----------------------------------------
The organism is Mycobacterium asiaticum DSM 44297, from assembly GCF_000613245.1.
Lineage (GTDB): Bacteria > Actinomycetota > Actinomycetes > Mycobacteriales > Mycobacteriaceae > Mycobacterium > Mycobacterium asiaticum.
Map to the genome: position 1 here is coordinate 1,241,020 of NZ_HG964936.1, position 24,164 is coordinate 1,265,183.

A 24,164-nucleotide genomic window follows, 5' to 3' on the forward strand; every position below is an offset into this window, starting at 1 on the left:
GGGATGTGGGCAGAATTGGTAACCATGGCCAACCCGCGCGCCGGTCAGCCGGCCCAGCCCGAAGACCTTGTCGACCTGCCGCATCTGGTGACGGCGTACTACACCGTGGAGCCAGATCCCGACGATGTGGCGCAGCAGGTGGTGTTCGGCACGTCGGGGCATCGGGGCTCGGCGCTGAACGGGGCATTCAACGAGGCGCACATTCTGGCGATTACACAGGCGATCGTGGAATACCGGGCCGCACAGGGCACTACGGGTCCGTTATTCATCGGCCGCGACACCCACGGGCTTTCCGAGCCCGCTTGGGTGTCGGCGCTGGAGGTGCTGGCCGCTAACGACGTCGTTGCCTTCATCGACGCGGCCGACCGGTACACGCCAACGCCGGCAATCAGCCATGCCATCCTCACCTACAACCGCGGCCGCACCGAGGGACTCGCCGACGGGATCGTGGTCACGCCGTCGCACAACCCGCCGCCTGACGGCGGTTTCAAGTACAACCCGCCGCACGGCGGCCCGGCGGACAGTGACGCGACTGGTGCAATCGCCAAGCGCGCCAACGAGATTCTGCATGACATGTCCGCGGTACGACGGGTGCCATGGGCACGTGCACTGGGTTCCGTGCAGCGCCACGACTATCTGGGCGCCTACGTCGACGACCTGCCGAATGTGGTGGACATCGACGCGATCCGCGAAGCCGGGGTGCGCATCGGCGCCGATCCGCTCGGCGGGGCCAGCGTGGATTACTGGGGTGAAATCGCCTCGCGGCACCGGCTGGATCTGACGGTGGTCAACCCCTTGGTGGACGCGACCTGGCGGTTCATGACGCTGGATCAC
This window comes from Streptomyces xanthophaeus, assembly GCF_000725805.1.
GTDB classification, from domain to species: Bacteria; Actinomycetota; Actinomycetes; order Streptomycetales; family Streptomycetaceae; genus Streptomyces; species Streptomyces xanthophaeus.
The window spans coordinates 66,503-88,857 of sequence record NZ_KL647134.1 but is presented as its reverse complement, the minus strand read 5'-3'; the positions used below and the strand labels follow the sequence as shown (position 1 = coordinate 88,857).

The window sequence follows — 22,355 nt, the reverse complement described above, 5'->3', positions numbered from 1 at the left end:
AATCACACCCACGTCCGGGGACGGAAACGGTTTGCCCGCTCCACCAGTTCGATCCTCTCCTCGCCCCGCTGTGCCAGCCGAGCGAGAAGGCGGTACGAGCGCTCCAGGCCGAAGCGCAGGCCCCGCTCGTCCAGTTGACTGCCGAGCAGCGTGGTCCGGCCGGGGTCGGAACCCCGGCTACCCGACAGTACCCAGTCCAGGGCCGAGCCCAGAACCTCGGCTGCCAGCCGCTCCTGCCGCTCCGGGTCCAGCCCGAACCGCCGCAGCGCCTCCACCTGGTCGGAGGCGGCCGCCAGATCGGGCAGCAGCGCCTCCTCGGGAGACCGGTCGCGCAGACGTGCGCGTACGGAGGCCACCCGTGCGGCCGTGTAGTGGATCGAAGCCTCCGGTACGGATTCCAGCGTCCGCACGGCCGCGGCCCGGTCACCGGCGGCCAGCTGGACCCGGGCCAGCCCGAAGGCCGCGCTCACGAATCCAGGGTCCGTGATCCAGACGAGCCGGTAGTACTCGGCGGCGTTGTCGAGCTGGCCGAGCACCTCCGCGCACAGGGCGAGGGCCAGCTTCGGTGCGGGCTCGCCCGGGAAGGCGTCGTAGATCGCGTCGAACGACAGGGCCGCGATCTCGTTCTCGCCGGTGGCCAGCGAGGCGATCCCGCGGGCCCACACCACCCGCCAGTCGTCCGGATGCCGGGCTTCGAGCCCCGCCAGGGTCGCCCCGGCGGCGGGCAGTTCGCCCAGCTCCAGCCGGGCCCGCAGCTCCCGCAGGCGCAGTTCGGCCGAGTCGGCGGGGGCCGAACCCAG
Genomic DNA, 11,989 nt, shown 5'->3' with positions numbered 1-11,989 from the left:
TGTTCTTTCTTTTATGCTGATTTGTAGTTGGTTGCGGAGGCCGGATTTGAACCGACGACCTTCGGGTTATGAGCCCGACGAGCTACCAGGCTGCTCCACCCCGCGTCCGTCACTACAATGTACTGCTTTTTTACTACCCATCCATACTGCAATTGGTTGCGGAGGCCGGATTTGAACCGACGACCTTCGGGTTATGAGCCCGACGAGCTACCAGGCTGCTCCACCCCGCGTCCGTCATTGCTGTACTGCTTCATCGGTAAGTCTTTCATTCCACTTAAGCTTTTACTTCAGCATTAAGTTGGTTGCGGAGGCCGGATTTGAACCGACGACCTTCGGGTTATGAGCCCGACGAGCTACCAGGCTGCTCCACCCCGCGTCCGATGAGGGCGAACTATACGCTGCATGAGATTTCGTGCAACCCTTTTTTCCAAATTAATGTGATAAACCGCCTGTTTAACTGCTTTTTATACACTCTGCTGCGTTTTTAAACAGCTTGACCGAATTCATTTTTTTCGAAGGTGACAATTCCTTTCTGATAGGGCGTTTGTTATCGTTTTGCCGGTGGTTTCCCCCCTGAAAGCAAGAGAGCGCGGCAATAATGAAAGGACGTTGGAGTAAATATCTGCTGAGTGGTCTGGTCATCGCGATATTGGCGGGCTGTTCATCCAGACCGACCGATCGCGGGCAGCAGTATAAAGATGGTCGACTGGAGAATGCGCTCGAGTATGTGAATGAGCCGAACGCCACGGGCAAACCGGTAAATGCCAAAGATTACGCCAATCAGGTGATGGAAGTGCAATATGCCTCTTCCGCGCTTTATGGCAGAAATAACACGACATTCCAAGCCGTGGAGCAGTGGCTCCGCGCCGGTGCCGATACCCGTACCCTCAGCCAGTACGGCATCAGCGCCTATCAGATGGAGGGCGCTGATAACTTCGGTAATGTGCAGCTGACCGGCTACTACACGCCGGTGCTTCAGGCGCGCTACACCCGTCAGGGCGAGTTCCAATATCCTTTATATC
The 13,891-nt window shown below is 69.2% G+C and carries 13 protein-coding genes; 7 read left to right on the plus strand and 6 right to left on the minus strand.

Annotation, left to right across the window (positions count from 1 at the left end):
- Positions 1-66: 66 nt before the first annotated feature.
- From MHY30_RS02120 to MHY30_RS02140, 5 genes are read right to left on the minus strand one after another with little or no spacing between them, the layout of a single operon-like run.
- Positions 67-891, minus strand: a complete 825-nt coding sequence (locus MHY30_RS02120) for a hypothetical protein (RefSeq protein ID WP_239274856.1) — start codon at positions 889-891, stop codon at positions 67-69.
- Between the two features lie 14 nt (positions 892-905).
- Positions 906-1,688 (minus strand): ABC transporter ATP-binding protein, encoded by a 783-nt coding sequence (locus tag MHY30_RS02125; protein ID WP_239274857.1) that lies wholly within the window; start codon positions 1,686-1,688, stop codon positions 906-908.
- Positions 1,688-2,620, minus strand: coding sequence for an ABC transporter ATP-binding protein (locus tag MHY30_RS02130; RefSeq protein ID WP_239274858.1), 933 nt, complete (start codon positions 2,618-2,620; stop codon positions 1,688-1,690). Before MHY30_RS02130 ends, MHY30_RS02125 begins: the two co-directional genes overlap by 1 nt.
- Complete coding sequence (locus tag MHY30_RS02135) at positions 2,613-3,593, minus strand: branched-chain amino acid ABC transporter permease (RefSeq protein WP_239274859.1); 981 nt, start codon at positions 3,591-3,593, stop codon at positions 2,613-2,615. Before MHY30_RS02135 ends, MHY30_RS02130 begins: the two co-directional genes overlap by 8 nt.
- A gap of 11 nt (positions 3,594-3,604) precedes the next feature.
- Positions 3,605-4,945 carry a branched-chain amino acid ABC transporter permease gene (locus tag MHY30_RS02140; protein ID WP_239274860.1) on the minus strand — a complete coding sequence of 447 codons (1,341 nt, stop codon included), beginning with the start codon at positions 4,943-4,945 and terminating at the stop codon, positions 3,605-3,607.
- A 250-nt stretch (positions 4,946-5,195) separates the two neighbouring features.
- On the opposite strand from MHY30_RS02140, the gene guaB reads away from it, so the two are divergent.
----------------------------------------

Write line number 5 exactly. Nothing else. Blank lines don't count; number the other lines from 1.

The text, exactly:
GGGATGTGGGCAGAATTGGTAACCATGGCCAACCCGCGCGCCGGTCAGCCGGCCCAGCCCGAAGACCTTGTCGACCTGCCGCATCTGGTGACGGCGTACTACACCGTGGAGCCAGATCCCGACGATGTGGCGCAGCAGGTGGTGTTCGGCACGTCGGGGCATCGGGGCTCGGCGCTGAACGGGGCATTCAACGAGGCGCACATTCTGGCGATTACACAGGCGATCGTGGAATACCGGGCCGCACAGGGCACTACGGGTCCGTTATTCATCGGCCGCGACACCCACGGGCTTTCCGAGCCCGCTTGGGTGTCGGCGCTGGAGGTGCTGGCCGCTAACGACGTCGTTGCCTTCATCGACGCGGCCGACCGGTACACGCCAACGCCGGCAATCAGCCATGCCATCCTCACCTACAACCGCGGCCGCACCGAGGGACTCGCCGACGGGATCGTGGTCACGCCGTCGCACAACCCGCCGCCTGACGGCGGTTTCAAGTACAACCCGCCGCACGGCGGCCCGGCGGACAGTGACGCGACTGGTGCAATCGCCAAGCGCGCCAACGAGATTCTGCATGACATGTCCGCGGTACGACGGGTGCCATGGGCACGTGCACTGGGTTCCGTGCAGCGCCACGACTATCTGGGCGCCTACGTCGACGACCTGCCGAATGTGGTGGACATCGACGCGATCCGCGAAGCCGGGGTGCGCATCGGCGCCGATCCGCTCGGCGGGGCCAGCGTGGATTACTGGGGTGAAATCGCCTCGCGGCACCGGCTGGATCTGACGGTGGTCAACCCCTTGGTGGACGCGACCTGGCGGTTCATGACGCTGGATCAC